Sunday, March 30, 2014

Common Cored

The Common Core Standards Initiative, adopted in many states in the last decade, has been criticized for turning formerly simple and well-known approaches to math that have been employed for centuries into Kafkaesque problems whose very existence causes mental anguish among not just the poor students subject to mastering them, but to their hapless parents as well.

Instead of performing a simple arithmetic task — subtraction, say — by subtracting the smaller number from the larger one, students now have to break the numbers up into chunks and draw squares and put them all back together again to produce the answer. It takes far longer, defies logic, and is more likely to result in a wrong answer.

14? Right?

I can speak from personal experience; my fifth-grader, who has a natural affinity for math, can often be found in tears when confronted by the need to do his homework the way the teacher insists, rather than just getting the right answers. I cannot explain to him why he needs to do this. I shrug and we do the problems the old-school way.

In the spirit of the Common Core, I would like to illustrate this with a Glazed Ham Ring from 1969.

Imagine the math problem as a pig. A delicious pig. Think of all the lovely ways you could eat this pig: pork chops; ham; bacon; barbecued ribs; slow roasted shoulder; pulled pork sandwich; sausages; crackling. All are relatively simple in that the pig is broken down into various parts and cooked, and then served. The parts still look like they came from an animal on the serving platter, and indeed, on your plate.

Now imagine taking some of this wonderful pig and grinding some of it into a pink mush. Mix the mush with bread, eggs, and onion. Take this mush and form it into a ring mold. Invert the oiled mold onto a baking tray and bake. Afterwards, cover it in a bright red glaze, and fill the hole in the middle with a mixture of half-peeled potatoes, peas, and cream. Serve with red apples and a generous helping of parsley.

Write a word problem for this pig that takes into account having turned all the ingredients for this dish into spheres. Then, solve the problem, showing your work. Use a #2 pencil.

Congratulations: according to the Common Core, you are now ready to apply your knowledge in the workplace.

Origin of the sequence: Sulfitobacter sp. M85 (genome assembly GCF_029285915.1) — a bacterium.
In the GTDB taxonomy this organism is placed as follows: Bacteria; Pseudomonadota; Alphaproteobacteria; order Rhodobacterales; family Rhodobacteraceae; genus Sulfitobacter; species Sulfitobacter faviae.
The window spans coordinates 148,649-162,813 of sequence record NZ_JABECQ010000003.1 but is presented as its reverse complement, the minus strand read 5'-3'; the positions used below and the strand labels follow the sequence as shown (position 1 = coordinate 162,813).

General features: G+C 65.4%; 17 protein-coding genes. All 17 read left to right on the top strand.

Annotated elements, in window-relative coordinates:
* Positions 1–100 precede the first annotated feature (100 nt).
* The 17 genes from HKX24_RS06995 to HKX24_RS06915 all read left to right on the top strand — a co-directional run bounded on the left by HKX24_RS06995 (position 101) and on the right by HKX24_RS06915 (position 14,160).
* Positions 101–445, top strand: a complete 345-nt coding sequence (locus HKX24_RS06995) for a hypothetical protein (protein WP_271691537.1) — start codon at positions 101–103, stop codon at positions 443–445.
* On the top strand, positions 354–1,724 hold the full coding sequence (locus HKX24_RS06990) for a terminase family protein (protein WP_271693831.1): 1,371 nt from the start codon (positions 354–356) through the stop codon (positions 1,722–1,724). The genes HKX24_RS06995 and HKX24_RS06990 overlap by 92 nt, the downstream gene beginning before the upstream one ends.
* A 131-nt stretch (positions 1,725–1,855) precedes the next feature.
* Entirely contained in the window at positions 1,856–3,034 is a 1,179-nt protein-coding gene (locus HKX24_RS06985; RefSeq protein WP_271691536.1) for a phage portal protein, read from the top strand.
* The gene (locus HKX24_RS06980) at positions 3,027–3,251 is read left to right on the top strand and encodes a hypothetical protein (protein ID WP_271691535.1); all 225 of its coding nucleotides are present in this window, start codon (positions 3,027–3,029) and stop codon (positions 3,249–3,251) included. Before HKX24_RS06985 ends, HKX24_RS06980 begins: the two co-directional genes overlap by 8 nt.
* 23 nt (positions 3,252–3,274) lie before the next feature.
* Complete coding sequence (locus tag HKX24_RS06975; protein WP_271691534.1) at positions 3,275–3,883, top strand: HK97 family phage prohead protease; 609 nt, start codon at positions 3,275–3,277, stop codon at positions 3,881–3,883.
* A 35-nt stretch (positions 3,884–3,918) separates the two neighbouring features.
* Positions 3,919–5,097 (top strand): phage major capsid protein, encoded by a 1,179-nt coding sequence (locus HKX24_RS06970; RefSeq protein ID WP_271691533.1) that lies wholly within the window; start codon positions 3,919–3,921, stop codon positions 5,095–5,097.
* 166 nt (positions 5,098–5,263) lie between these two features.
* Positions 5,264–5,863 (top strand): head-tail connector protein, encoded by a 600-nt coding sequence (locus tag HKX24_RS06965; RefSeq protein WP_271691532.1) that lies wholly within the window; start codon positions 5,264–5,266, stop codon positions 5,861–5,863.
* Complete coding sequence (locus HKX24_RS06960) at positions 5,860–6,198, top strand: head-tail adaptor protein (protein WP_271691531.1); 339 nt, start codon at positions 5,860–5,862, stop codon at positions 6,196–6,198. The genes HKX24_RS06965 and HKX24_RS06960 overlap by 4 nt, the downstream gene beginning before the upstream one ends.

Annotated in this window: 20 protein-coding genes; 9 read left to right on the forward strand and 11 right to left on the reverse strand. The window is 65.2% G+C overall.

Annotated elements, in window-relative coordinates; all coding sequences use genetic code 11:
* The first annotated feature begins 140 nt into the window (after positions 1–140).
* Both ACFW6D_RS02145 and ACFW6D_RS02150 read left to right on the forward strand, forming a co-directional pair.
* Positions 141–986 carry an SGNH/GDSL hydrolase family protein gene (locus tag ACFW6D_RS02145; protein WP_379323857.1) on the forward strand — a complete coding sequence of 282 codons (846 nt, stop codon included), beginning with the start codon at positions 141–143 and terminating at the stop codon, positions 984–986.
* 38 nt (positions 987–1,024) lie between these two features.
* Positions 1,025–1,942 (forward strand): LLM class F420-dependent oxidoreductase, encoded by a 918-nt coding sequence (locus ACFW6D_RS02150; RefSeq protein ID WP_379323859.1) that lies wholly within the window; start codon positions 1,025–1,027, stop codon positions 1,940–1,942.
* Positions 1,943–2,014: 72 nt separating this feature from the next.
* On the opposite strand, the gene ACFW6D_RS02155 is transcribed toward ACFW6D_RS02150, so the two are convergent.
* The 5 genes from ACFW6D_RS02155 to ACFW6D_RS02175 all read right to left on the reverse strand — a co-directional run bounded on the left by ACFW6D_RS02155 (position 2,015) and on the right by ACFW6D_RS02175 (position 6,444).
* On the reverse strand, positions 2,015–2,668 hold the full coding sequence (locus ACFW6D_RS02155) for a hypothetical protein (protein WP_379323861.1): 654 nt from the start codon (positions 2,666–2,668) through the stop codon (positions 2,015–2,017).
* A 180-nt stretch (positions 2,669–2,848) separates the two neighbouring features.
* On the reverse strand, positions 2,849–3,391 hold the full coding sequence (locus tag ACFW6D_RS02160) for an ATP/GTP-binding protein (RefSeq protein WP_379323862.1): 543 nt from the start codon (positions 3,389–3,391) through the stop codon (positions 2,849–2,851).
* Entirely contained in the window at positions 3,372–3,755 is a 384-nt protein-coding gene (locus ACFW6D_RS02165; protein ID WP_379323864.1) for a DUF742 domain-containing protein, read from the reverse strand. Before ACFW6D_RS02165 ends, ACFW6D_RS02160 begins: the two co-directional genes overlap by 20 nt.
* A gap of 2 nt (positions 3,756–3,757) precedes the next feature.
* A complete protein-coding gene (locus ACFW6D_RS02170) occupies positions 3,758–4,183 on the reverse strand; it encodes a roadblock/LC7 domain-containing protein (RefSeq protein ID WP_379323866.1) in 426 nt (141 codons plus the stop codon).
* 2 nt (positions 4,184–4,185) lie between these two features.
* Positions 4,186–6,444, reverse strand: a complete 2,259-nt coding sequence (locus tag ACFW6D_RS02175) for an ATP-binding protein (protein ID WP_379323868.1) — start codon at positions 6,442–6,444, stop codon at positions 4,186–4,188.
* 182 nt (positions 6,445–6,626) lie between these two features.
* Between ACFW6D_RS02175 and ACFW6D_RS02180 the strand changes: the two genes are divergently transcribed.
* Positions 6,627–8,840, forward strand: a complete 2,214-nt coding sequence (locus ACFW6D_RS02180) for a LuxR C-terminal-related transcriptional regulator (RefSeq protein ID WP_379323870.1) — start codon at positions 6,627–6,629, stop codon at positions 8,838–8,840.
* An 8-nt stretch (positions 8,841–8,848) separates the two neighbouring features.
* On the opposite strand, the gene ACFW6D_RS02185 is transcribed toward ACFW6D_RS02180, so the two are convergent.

Meat Cook Book, Better Homes and Gardens, 1969

Also from this book: Kitchen Nightmares

Sunday, March 2, 2014



The asparagus spears stared at us intently from their jelly cocoon as we made small talk and sipped aperitifs. I tried to pay attention to the man sitting next to me, who was relating an anecdote about his misbegotten youth — likely the same anecdote he’d been using on unsuspecting dinner table partners for years — perhaps since his youth, which was, it was obvious, at some time in the distant past of the last century.

The asparagus seemed to want to make telepathic contact, to transmit an SOS directly to my brain. Help, they cried piteously. Been boiled. I think my friend is ill. Stuck in aspic. Can’t move.

Something something…Ration books and the War. Something something…Well, you’ll never guess what happened next…Three shillings ha’ppenny.

Save us, they silently screamed. I felt the same way.

I attempted to return their desperate communiqué. Dilemma noted, I thought. Will attempt rescue soon.

The more I stole glances their way, the less they looked like asparagus, and more like the disembodied tentacles of some awful sea creature, or else the severed penises of some exotic South American mammal.

Our hostess clinked her glass, bringing me out of my reverie, and temporarily releasing me from the verbal assault of my gentleman admirer. It was time to begin. I sat, fork poised over the perfectly smooth, glistening surface of my appetizer, aware that every second delayed the heroic rescue I was about to perform.

What if, once freed, the asparagus leaped up from their gelatinous prison, gasping for air and hell-bent on exacting revenge? They stared at me, and I stared back. It was the moment of truth.

“Go on,” I said to my ancient paramour. “I believe we were rudely interrupted.”

Salad Book, Lane Books, 1966
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